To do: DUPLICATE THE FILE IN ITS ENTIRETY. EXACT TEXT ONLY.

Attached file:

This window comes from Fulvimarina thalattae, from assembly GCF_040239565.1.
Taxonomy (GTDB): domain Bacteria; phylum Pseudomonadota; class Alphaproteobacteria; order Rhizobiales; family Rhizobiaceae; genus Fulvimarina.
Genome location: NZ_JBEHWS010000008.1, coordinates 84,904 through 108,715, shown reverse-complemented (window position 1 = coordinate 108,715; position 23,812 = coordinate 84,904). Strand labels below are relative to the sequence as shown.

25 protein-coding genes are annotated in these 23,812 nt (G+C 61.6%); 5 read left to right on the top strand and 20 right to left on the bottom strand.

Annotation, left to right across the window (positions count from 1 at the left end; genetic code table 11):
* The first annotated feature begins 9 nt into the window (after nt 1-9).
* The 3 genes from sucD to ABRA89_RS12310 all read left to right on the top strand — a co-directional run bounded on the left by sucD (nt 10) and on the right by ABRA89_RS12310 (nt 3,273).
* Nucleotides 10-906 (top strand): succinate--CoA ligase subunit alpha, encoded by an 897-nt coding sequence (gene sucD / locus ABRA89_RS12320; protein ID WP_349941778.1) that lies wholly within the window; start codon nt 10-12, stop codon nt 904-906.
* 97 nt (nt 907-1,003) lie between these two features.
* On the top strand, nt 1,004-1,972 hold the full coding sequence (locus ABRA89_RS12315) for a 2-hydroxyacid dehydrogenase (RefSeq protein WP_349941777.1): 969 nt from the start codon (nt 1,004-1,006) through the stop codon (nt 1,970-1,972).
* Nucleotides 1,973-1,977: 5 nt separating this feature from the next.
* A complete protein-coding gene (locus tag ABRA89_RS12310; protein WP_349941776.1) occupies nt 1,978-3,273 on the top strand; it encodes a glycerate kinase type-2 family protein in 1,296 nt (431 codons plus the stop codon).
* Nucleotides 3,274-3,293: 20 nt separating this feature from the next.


This window comes from Fulvimarina thalattae, from assembly GCF_040239565.1.
Taxonomy (GTDB): domain Bacteria; phylum Pseudomonadota; class Alphaproteobacteria; order Rhizobiales; family Rhizobiaceae; genus Fulvimarina.
Genome location: NZ_JBEHWS010000008.1, coordinates 84,904 through 108,715, shown reverse-complemented (window position 1 = coordinate 108,715; position 23,812 = coordinate 84,904). Strand labels below are relative to the sequence as shown.

25 protein-coding genes are annotated in these 23,812 nt (G+C 61.6%); 5 read left to right on the top strand and 20 right to left on the bottom strand.

Annotation, left to right across the window (positions count from 1 at the left end; genetic code table 11):
* The first annotated feature begins 9 nt into the window (after nt 1-9).
* The 3 genes from sucD to ABRA89_RS12310 all read left to right on the top strand — a co-directional run bounded on the left by sucD (nt 10) and on the right by ABRA89_RS12310 (nt 3,273).
* Nucleotides 10-906 (top strand): succinate--CoA ligase subunit alpha, encoded by an 897-nt coding sequence (gene sucD / locus ABRA89_RS12320; protein ID WP_349941778.1) that lies wholly within the window; start codon nt 10-12, stop codon nt 904-906.
* 97 nt (nt 907-1,003) lie between these two features.
* On the top strand, nt 1,004-1,972 hold the full coding sequence (locus ABRA89_RS12315) for a 2-hydroxyacid dehydrogenase (RefSeq protein WP_349941777.1): 969 nt from the start codon (nt 1,004-1,006) through the stop codon (nt 1,970-1,972).
* Nucleotides 1,973-1,977: 5 nt separating this feature from the next.
* A complete protein-coding gene (locus tag ABRA89_RS12310; protein WP_349941776.1) occupies nt 1,978-3,273 on the top strand; it encodes a glycerate kinase type-2 family protein in 1,296 nt (431 codons plus the stop codon).
* Nucleotides 3,274-3,293: 20 nt separating this feature from the next.